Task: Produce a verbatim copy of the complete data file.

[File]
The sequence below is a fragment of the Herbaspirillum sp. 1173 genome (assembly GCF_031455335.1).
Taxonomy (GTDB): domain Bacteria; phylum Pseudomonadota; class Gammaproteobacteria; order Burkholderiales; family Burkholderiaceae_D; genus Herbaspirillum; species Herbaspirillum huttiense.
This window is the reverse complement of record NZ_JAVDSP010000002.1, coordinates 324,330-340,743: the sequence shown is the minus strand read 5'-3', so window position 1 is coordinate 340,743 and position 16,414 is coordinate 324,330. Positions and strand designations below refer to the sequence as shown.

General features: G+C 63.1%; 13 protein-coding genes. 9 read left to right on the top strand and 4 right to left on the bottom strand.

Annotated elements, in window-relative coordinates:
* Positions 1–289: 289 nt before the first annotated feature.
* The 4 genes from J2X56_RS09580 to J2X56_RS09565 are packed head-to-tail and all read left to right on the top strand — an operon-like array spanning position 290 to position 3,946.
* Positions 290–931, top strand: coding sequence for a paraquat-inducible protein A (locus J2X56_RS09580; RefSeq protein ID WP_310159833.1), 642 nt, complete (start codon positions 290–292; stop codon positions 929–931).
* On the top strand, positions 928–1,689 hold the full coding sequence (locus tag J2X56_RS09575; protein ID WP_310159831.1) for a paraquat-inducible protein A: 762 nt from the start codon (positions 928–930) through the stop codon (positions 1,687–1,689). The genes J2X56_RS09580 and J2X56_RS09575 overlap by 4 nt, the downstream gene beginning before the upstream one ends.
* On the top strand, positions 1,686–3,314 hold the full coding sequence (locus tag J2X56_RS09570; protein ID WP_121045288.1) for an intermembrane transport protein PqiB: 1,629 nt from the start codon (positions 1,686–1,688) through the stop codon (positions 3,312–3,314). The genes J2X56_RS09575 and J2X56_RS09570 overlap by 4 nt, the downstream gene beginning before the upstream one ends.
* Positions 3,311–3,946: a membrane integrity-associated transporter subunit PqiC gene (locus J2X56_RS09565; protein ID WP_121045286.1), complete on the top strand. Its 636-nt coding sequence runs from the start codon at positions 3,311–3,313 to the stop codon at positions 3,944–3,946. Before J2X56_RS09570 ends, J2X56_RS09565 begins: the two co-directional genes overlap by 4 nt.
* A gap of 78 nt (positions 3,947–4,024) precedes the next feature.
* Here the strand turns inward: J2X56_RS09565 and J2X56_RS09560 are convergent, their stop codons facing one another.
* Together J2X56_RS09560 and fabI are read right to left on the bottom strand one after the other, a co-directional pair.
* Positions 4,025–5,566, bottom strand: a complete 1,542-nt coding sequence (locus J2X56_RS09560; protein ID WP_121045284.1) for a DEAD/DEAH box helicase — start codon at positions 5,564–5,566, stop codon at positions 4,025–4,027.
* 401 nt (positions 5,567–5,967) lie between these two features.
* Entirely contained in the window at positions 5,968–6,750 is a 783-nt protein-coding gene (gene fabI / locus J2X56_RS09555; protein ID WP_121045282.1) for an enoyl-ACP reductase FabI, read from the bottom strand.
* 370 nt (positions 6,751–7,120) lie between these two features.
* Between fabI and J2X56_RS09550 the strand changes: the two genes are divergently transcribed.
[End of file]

The sequence below is a fragment of the Herbaspirillum sp. 1173 genome (assembly GCF_031455335.1).
Taxonomy (GTDB): domain Bacteria; phylum Pseudomonadota; class Gammaproteobacteria; order Burkholderiales; family Burkholderiaceae_D; genus Herbaspirillum; species Herbaspirillum huttiense.
This window is the reverse complement of record NZ_JAVDSP010000002.1, coordinates 324,330-340,743: the sequence shown is the minus strand read 5'-3', so window position 1 is coordinate 340,743 and position 16,414 is coordinate 324,330. Positions and strand designations below refer to the sequence as shown.

General features: G+C 63.1%; 13 protein-coding genes. 9 read left to right on the top strand and 4 right to left on the bottom strand.

Annotated elements, in window-relative coordinates:
* Positions 1–289: 289 nt before the first annotated feature.
* The 4 genes from J2X56_RS09580 to J2X56_RS09565 are packed head-to-tail and all read left to right on the top strand — an operon-like array spanning position 290 to position 3,946.
* Positions 290–931, top strand: coding sequence for a paraquat-inducible protein A (locus J2X56_RS09580; RefSeq protein ID WP_310159833.1), 642 nt, complete (start codon positions 290–292; stop codon positions 929–931).
* On the top strand, positions 928–1,689 hold the full coding sequence (locus tag J2X56_RS09575; protein ID WP_310159831.1) for a paraquat-inducible protein A: 762 nt from the start codon (positions 928–930) through the stop codon (positions 1,687–1,689). The genes J2X56_RS09580 and J2X56_RS09575 overlap by 4 nt, the downstream gene beginning before the upstream one ends.
* On the top strand, positions 1,686–3,314 hold the full coding sequence (locus tag J2X56_RS09570; protein ID WP_121045288.1) for an intermembrane transport protein PqiB: 1,629 nt from the start codon (positions 1,686–1,688) through the stop codon (positions 3,312–3,314). The genes J2X56_RS09575 and J2X56_RS09570 overlap by 4 nt, the downstream gene beginning before the upstream one ends.
* Positions 3,311–3,946: a membrane integrity-associated transporter subunit PqiC gene (locus J2X56_RS09565; protein ID WP_121045286.1), complete on the top strand. Its 636-nt coding sequence runs from the start codon at positions 3,311–3,313 to the stop codon at positions 3,944–3,946. Before J2X56_RS09570 ends, J2X56_RS09565 begins: the two co-directional genes overlap by 4 nt.
* A gap of 78 nt (positions 3,947–4,024) precedes the next feature.
* Here the strand turns inward: J2X56_RS09565 and J2X56_RS09560 are convergent, their stop codons facing one another.
* Together J2X56_RS09560 and fabI are read right to left on the bottom strand one after the other, a co-directional pair.
* Positions 4,025–5,566, bottom strand: a complete 1,542-nt coding sequence (locus J2X56_RS09560; protein ID WP_121045284.1) for a DEAD/DEAH box helicase — start codon at positions 5,564–5,566, stop codon at positions 4,025–4,027.
* 401 nt (positions 5,567–5,967) lie between these two features.
* Entirely contained in the window at positions 5,968–6,750 is a 783-nt protein-coding gene (gene fabI / locus J2X56_RS09555; protein ID WP_121045282.1) for an enoyl-ACP reductase FabI, read from the bottom strand.
* 370 nt (positions 6,751–7,120) lie between these two features.
* Between fabI and J2X56_RS09550 the strand changes: the two genes are divergently transcribed.